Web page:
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Selkie Tale

A review of Song of the Sea

I went to see Song of the Sea yesterday with my roommate. She and I each have a MoviePass, so we go to the movies together a lot. I figured out that I saw 10 movies in the theater last month. That's a bit crazy until you realize that I only paid $35 for all of them. You should seriously consider signing up if you like seeing movies at the theater. I do ask that you use my link because they give me a $10 credit if you sign up. :)
I thought this was a perfectly lovely movie that felt a lot like old Irish songs: lyrical, ethereal, and slightly sad. It left me feeling like I wanted something more at the end, like a ticket to a lush green country with rolling hills and crumbling castles.
The story focuses on Ben and his little sister Saoirse (pronounced "sear-sha"). Their mom died when Saoirse was born leaving Ben to dislike his sister and ignore her as best as a 10-year-old can ignore his 6-year-old sister. And even at 6, Saoirse still doesn't speak.
After Saoirse discovers her selkie coat on the night of her birthday (when dad is at the pub unhappy about losing his wife, and granny is taking care of the 2 children), she goes out to sea and plays with her seal friends. Granny discovers her washed up on the beach and forces Dad to let her take the children away to the city. Neither of the children want to go, and after they are there only a couple hours, they run away, trying to get back to their dad and the lighthouse that is home. The film is the journey that takes them from Granny's home in the city back to their dad's place. Along the way, Ben discovers that his sister is one of the Sidhe (pronounced "she"), the fairy-folk, and has to rescue her from the claws of Macha, the owl goddess.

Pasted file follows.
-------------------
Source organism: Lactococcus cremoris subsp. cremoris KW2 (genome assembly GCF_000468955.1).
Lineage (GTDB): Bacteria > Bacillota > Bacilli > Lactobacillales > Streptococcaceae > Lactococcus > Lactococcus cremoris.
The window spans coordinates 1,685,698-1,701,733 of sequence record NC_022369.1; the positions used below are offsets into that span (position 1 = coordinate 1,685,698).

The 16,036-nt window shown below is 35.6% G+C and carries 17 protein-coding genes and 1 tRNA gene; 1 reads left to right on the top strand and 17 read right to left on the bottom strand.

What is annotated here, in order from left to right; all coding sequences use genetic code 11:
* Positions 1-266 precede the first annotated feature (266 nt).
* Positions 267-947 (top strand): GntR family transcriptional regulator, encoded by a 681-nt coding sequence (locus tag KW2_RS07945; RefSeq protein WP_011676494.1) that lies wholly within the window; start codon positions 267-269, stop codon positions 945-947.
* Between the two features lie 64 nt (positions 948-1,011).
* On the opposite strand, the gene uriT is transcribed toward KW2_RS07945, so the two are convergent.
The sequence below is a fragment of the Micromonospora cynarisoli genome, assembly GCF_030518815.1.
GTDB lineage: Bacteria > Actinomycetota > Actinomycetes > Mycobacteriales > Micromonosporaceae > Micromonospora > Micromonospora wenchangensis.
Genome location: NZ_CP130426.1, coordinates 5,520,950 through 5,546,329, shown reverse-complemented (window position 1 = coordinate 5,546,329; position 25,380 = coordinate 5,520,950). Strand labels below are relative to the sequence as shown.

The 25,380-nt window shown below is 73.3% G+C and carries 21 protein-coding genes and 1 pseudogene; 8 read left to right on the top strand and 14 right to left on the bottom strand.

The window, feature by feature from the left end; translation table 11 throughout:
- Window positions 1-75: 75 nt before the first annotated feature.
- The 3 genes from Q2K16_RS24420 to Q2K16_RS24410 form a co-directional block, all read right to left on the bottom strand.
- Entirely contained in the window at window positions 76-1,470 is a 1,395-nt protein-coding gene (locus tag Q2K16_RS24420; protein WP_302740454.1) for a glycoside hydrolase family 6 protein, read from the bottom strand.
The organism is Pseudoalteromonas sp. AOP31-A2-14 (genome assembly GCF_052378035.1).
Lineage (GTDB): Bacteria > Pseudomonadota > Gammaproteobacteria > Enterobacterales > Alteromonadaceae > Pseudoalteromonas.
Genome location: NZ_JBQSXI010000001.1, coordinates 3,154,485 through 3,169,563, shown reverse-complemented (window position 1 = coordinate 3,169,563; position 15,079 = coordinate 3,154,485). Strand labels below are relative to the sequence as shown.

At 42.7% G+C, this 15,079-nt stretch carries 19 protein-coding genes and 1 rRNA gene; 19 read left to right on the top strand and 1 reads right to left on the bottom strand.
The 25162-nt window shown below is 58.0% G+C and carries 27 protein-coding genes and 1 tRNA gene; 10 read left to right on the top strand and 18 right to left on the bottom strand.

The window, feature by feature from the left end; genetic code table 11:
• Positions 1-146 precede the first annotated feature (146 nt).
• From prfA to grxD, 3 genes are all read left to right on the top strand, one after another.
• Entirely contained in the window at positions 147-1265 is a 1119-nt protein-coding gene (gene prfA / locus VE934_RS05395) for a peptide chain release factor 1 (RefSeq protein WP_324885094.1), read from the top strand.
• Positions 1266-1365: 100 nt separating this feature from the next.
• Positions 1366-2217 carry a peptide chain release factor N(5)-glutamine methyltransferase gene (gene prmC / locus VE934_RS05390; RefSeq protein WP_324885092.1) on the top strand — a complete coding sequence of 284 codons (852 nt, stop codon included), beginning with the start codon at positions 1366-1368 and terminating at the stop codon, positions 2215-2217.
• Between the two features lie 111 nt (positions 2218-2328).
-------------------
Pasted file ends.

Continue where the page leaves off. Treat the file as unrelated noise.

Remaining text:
It's a great, family-friendly, fairy story. It's a bit sad, a bit happy, and a lot lovely.
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